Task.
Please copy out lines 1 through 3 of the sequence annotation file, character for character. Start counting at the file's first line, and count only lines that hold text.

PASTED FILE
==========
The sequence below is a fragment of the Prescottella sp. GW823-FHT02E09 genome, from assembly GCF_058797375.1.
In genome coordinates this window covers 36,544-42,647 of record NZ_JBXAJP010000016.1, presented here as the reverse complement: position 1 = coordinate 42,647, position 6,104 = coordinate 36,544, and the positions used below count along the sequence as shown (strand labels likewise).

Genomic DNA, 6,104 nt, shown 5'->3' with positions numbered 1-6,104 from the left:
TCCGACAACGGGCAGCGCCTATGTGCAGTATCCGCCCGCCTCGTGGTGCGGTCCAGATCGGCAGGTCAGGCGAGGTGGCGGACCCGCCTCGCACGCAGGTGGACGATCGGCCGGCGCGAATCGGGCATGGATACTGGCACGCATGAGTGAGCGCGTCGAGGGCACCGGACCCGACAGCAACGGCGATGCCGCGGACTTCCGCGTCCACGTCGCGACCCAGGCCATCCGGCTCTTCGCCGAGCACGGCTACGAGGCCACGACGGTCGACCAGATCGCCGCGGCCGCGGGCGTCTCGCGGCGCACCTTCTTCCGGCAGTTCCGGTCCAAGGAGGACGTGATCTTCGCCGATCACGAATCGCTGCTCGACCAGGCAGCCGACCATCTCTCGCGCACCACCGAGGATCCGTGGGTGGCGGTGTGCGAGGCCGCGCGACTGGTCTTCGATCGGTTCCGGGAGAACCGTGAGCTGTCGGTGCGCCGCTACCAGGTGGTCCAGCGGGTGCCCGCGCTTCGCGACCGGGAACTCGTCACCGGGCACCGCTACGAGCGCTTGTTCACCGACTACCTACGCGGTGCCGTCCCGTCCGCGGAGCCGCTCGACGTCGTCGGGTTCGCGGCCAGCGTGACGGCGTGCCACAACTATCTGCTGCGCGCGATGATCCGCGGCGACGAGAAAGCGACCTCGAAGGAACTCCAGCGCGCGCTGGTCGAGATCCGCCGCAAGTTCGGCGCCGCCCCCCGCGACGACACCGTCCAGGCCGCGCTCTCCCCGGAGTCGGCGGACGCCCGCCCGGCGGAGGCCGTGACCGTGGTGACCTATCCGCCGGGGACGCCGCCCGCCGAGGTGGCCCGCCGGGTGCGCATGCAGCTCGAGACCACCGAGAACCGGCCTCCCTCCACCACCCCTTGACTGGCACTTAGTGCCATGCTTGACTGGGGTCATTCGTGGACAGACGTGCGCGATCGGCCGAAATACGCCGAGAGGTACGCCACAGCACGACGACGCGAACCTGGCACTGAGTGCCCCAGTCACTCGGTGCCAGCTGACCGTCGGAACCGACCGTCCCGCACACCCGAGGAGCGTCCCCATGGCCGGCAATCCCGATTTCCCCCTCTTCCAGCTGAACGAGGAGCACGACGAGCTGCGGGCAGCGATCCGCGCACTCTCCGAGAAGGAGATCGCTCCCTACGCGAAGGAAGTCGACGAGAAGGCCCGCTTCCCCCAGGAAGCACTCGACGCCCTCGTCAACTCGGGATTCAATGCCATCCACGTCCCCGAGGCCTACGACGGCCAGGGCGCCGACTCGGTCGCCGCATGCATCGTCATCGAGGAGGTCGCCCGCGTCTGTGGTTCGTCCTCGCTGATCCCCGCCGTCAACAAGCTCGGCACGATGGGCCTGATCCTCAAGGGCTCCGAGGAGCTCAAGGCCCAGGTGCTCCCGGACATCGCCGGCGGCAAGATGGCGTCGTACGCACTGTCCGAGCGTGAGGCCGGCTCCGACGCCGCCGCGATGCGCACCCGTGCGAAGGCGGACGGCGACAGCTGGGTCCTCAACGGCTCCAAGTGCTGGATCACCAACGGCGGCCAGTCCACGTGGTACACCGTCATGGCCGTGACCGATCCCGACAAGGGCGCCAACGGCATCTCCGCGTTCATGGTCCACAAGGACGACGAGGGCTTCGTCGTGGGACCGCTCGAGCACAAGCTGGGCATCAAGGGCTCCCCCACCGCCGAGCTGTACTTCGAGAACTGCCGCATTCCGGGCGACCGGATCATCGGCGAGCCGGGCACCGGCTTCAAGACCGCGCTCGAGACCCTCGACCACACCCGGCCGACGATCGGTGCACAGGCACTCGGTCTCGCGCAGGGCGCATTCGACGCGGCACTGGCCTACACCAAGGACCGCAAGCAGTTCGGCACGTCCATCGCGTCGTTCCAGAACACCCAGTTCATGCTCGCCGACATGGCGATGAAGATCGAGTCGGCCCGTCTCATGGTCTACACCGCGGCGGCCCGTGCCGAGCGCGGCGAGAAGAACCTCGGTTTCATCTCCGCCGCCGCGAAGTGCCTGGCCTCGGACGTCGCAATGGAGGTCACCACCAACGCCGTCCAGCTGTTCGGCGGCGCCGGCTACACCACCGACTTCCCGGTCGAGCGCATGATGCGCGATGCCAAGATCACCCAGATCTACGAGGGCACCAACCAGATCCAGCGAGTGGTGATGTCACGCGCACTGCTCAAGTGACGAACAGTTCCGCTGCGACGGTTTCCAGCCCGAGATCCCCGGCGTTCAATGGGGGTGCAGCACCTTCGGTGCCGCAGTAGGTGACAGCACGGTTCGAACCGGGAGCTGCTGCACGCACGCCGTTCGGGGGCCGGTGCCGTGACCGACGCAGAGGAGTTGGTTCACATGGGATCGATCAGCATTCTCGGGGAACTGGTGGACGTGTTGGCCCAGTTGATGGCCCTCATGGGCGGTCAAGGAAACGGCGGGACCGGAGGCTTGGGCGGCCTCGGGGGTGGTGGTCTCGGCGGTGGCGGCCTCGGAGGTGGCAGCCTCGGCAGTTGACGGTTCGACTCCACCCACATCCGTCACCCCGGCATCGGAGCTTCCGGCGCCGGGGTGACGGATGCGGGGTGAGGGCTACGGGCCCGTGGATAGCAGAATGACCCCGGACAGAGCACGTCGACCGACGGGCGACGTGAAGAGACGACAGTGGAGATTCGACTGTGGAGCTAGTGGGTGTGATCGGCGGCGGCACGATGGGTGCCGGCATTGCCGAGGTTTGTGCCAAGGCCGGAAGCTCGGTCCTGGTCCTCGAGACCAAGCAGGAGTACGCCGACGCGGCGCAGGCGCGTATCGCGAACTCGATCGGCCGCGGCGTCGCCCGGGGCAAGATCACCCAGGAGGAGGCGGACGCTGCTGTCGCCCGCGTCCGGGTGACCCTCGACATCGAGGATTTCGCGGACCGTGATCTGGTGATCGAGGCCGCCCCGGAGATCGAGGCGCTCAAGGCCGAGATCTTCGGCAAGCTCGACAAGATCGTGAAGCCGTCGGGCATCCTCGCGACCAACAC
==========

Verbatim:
The sequence below is a fragment of the Prescottella sp. GW823-FHT02E09 genome, from assembly GCF_058797375.1.
In genome coordinates this window covers 36,544-42,647 of record NZ_JBXAJP010000016.1, presented here as the reverse complement: position 1 = coordinate 42,647, position 6,104 = coordinate 36,544, and the positions used below count along the sequence as shown (strand labels likewise).

Genomic DNA, 6,104 nt, shown 5'->3' with positions numbered 1-6,104 from the left: